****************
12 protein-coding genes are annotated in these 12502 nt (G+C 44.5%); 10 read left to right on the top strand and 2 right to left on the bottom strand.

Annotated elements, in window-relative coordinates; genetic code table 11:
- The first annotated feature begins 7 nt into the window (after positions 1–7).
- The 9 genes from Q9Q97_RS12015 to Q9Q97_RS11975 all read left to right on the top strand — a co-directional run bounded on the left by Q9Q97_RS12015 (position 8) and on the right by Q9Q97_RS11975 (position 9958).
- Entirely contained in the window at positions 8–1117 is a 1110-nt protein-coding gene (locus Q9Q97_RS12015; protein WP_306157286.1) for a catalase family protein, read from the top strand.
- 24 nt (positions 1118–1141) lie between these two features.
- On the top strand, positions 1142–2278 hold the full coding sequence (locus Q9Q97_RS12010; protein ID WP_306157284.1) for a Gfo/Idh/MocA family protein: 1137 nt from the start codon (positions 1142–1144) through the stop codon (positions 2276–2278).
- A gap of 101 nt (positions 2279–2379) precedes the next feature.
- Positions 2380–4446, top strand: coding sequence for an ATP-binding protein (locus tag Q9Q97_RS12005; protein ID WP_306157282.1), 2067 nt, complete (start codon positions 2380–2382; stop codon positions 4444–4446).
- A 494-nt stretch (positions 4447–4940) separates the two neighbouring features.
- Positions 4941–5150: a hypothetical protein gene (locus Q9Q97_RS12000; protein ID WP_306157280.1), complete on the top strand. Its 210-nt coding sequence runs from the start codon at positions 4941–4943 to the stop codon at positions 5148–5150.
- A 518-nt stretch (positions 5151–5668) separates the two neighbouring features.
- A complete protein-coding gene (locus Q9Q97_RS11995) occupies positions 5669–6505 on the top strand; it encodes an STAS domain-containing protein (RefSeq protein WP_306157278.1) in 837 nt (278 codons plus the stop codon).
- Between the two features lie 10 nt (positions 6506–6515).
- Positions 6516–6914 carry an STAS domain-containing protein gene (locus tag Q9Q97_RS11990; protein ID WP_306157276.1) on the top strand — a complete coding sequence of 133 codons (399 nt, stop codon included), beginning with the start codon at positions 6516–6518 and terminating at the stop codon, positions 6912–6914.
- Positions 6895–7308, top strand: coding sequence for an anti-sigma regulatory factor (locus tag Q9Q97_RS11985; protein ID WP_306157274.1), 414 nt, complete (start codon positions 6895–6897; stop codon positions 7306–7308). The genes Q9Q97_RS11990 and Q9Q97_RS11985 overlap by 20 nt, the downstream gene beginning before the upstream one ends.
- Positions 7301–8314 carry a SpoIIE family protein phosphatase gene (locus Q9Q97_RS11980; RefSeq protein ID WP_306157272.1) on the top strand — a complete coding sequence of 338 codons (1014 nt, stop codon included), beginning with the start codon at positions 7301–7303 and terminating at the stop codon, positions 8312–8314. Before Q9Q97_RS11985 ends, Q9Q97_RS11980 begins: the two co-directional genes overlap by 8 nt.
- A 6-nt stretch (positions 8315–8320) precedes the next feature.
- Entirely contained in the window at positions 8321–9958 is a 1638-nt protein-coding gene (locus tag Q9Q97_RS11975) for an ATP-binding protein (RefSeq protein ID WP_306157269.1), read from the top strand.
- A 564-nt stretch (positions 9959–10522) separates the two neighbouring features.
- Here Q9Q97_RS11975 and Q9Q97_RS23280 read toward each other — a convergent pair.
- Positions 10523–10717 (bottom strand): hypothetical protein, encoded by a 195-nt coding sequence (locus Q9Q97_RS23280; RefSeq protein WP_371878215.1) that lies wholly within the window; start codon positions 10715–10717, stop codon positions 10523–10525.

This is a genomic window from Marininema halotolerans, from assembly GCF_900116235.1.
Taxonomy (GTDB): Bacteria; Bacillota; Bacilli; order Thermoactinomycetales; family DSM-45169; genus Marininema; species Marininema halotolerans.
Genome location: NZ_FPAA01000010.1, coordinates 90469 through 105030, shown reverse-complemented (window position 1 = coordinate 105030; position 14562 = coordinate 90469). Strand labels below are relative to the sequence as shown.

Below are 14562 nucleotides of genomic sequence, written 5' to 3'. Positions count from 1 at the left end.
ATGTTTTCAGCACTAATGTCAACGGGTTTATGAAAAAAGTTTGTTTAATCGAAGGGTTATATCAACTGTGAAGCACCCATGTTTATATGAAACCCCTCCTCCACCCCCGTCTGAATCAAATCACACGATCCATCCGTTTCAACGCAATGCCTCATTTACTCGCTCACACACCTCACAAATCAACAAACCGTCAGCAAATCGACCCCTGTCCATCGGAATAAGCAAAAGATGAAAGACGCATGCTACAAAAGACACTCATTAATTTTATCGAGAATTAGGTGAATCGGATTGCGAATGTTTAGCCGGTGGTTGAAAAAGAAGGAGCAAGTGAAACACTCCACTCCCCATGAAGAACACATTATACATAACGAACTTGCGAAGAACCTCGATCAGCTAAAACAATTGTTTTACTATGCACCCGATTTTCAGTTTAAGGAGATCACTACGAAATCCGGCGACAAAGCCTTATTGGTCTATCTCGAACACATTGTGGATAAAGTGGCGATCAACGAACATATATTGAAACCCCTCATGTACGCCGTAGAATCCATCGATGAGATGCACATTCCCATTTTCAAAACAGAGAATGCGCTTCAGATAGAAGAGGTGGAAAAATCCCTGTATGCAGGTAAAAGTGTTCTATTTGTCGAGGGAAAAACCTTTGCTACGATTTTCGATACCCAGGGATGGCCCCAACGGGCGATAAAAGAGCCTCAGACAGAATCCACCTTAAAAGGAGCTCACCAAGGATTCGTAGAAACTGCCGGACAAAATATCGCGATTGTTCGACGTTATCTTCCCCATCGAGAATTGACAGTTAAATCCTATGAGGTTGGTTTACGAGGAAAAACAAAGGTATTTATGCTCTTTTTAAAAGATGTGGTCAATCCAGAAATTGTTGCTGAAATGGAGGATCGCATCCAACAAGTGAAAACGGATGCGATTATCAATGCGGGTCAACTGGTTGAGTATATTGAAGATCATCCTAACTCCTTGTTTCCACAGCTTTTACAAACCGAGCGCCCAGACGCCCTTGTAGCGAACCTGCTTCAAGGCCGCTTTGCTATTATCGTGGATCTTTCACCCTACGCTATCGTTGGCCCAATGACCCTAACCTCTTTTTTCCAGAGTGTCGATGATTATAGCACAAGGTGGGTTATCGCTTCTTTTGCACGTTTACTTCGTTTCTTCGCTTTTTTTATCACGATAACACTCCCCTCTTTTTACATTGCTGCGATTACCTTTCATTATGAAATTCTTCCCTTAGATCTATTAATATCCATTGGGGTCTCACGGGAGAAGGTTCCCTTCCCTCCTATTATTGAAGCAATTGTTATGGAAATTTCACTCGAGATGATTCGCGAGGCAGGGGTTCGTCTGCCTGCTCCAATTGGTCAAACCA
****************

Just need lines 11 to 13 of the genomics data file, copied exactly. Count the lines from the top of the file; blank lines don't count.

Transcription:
- Positions 4941–5150: a hypothetical protein gene (locus Q9Q97_RS12000; protein ID WP_306157280.1), complete on the top strand. Its 210-nt coding sequence runs from the start codon at positions 4941–4943 to the stop codon at positions 5148–5150.
- A 518-nt stretch (positions 5151–5668) separates the two neighbouring features.
- A complete protein-coding gene (locus Q9Q97_RS11995) occupies positions 5669–6505 on the top strand; it encodes an STAS domain-containing protein (RefSeq protein WP_306157278.1) in 837 nt (278 codons plus the stop codon).